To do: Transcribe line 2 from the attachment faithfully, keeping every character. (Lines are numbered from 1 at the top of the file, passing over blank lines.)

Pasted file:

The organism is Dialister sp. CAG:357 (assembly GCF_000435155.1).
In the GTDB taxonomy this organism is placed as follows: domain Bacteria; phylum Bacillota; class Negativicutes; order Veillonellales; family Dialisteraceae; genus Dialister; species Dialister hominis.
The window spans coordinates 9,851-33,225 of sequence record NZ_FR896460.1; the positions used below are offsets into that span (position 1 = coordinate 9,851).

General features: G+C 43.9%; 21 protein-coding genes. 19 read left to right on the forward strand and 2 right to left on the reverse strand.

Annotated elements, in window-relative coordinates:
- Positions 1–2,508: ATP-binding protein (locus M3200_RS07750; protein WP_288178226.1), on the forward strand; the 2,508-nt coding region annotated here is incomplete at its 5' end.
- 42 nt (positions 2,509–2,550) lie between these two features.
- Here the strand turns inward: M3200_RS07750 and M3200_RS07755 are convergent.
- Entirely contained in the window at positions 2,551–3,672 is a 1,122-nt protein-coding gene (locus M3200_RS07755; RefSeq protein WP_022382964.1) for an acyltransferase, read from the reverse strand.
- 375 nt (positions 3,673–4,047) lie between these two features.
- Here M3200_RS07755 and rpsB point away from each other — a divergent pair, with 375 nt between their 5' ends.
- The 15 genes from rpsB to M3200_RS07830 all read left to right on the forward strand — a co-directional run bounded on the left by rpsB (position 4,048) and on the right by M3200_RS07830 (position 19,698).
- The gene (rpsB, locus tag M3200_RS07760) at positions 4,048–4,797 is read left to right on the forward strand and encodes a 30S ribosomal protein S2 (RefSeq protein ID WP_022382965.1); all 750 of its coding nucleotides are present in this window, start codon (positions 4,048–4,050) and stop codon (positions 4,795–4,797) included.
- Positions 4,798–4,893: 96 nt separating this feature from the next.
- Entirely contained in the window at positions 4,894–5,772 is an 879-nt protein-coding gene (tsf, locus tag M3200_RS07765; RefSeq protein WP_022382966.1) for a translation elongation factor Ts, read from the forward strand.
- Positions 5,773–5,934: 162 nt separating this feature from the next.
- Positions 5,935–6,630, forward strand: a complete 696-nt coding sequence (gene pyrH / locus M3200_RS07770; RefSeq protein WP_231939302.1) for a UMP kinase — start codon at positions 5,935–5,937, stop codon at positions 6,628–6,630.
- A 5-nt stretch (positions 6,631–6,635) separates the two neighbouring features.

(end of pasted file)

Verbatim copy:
In the GTDB taxonomy this organism is placed as follows: domain Bacteria; phylum Bacillota; class Negativicutes; order Veillonellales; family Dialisteraceae; genus Dialister; species Dialister hominis.